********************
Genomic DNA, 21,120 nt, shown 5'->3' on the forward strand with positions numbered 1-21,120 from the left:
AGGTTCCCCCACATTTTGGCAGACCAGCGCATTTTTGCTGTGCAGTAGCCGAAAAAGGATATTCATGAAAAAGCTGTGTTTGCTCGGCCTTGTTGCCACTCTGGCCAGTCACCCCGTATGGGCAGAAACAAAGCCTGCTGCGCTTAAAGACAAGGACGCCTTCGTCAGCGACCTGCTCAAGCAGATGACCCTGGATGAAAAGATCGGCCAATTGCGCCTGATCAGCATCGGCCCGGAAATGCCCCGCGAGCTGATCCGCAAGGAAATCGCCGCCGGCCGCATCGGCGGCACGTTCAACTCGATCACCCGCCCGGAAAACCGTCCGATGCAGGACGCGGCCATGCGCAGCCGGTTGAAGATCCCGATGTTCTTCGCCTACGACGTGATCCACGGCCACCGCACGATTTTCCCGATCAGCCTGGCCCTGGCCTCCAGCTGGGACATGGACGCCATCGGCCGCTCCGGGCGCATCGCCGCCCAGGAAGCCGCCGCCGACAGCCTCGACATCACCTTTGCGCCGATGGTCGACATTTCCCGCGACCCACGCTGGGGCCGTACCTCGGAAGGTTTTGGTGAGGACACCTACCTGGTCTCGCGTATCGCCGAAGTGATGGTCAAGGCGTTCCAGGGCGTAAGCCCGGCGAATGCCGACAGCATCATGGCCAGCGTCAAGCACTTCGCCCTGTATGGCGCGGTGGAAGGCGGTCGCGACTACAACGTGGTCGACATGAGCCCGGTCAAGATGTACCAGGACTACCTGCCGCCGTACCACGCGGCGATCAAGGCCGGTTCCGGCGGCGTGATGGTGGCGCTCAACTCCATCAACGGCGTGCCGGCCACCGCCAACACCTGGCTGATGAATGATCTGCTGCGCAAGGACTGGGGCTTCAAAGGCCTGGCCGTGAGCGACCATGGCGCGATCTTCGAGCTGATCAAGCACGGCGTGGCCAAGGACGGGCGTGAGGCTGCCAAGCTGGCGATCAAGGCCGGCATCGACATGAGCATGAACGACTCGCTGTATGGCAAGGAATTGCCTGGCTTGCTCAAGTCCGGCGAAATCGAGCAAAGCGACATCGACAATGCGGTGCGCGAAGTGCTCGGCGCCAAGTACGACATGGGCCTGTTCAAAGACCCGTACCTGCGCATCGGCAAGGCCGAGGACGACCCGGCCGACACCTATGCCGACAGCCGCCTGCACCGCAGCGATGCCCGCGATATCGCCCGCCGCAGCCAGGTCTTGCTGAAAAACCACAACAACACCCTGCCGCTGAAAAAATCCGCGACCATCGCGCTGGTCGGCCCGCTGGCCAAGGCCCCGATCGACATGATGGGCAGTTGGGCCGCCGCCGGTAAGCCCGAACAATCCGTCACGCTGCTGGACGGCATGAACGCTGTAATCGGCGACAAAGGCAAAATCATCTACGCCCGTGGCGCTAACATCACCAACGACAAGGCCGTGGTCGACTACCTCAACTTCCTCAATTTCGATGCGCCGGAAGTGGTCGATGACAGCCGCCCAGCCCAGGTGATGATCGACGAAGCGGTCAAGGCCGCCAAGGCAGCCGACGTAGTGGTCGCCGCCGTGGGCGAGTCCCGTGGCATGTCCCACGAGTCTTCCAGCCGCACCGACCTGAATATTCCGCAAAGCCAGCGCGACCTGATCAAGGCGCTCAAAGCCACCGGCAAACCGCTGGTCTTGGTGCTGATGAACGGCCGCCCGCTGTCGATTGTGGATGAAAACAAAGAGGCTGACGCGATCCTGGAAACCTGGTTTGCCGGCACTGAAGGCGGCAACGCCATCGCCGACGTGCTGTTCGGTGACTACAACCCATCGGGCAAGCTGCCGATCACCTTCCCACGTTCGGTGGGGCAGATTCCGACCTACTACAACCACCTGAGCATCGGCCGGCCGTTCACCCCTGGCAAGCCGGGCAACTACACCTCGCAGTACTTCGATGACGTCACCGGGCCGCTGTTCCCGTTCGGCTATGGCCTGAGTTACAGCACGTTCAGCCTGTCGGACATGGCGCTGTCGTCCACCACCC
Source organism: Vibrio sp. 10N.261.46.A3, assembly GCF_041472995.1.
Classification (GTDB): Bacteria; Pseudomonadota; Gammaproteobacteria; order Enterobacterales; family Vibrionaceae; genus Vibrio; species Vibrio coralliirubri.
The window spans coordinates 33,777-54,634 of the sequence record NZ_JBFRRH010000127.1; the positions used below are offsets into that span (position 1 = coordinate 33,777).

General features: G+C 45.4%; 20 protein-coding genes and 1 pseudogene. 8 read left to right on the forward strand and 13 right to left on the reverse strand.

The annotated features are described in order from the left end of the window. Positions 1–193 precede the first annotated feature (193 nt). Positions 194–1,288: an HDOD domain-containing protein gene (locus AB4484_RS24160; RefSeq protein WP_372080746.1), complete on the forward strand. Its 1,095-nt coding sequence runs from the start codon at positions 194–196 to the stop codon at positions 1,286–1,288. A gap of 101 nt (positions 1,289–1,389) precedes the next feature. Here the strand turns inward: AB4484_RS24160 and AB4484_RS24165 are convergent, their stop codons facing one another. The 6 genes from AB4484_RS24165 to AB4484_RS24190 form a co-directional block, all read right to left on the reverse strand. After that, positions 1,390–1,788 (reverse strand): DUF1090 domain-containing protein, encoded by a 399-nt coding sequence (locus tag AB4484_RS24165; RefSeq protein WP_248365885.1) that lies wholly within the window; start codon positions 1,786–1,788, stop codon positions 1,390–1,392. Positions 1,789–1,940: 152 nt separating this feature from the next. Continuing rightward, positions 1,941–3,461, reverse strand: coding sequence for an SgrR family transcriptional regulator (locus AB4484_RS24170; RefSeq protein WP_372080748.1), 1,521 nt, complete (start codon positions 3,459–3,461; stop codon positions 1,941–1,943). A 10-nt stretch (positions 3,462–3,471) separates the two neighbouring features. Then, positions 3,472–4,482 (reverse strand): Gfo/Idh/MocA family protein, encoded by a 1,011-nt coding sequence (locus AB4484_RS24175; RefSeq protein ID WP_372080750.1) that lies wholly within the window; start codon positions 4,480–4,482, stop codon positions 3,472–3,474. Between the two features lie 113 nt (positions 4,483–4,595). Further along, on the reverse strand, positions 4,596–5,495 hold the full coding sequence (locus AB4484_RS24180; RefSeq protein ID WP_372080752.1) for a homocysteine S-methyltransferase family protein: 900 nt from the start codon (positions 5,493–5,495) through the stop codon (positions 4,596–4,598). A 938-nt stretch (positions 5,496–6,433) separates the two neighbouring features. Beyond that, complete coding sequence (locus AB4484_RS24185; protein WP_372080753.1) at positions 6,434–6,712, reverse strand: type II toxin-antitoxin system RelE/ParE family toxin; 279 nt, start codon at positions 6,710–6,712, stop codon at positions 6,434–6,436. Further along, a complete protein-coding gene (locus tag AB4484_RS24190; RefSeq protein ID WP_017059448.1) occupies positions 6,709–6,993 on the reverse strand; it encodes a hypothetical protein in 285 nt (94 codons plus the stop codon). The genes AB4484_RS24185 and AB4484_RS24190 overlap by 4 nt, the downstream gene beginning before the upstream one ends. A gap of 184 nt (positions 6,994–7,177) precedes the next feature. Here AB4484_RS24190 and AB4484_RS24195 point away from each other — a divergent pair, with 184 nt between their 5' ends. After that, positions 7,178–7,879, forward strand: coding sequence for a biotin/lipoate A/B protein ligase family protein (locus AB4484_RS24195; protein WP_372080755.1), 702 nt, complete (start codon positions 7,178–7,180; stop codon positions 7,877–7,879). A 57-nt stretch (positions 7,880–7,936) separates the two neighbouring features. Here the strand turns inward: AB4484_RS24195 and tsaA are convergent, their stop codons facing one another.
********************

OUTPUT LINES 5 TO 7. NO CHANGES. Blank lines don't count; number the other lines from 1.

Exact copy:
The window spans coordinates 33,777-54,634 of the sequence record NZ_JBFRRH010000127.1; the positions used below are offsets into that span (position 1 = coordinate 33,777).

General features: G+C 45.4%; 20 protein-coding genes and 1 pseudogene. 8 read left to right on the forward strand and 13 right to left on the reverse strand.

The annotated features are described in order from the left end of the window. Positions 1–193 precede the first annotated feature (193 nt). Positions 194–1,288: an HDOD domain-containing protein gene (locus AB4484_RS24160; RefSeq protein WP_372080746.1), complete on the forward strand. Its 1,095-nt coding sequence runs from the start codon at positions 194–196 to the stop codon at positions 1,286–1,288. A gap of 101 nt (positions 1,289–1,389) precedes the next feature. Here the strand turns inward: AB4484_RS24160 and AB4484_RS24165 are convergent, their stop codons facing one another. The 6 genes from AB4484_RS24165 to AB4484_RS24190 form a co-directional block, all read right to left on the reverse strand. After that, positions 1,390–1,788 (reverse strand): DUF1090 domain-containing protein, encoded by a 399-nt coding sequence (locus tag AB4484_RS24165; RefSeq protein WP_248365885.1) that lies wholly within the window; start codon positions 1,786–1,788, stop codon positions 1,390–1,392. Positions 1,789–1,940: 152 nt separating this feature from the next. Continuing rightward, positions 1,941–3,461, reverse strand: coding sequence for an SgrR family transcriptional regulator (locus AB4484_RS24170; RefSeq protein WP_372080748.1), 1,521 nt, complete (start codon positions 3,459–3,461; stop codon positions 1,941–1,943). A 10-nt stretch (positions 3,462–3,471) separates the two neighbouring features. Then, positions 3,472–4,482 (reverse strand): Gfo/Idh/MocA family protein, encoded by a 1,011-nt coding sequence (locus AB4484_RS24175; RefSeq protein ID WP_372080750.1) that lies wholly within the window; start codon positions 4,480–4,482, stop codon positions 3,472–3,474. Between the two features lie 113 nt (positions 4,483–4,595). Further along, on the reverse strand, positions 4,596–5,495 hold the full coding sequence (locus AB4484_RS24180; RefSeq protein ID WP_372080752.1) for a homocysteine S-methyltransferase family protein: 900 nt from the start codon (positions 5,493–5,495) through the stop codon (positions 4,596–4,598). A 938-nt stretch (positions 5,496–6,433) separates the two neighbouring features. Beyond that, complete coding sequence (locus AB4484_RS24185; protein WP_372080753.1) at positions 6,434–6,712, reverse strand: type II toxin-antitoxin system RelE/ParE family toxin; 279 nt, start codon at positions 6,710–6,712, stop codon at positions 6,434–6,436. Further along, a complete protein-coding gene (locus tag AB4484_RS24190; RefSeq protein ID WP_017059448.1) occupies positions 6,709–6,993 on the reverse strand; it encodes a hypothetical protein in 285 nt (94 codons plus the stop codon). The genes AB4484_RS24185 and AB4484_RS24190 overlap by 4 nt, the downstream gene beginning before the upstream one ends. A gap of 184 nt (positions 6,994–7,177) precedes the next feature. Here AB4484_RS24190 and AB4484_RS24195 point away from each other — a divergent pair, with 184 nt between their 5' ends. After that, positions 7,178–7,879, forward strand: coding sequence for a biotin/lipoate A/B protein ligase family protein (locus AB4484_RS24195; protein WP_372080755.1), 702 nt, complete (start codon positions 7,178–7,180; stop codon positions 7,877–7,879). A 57-nt stretch (positions 7,880–7,936) separates the two neighbouring features. Here the strand turns inward: AB4484_RS24195 and tsaA are convergent, their stop codons facing one another.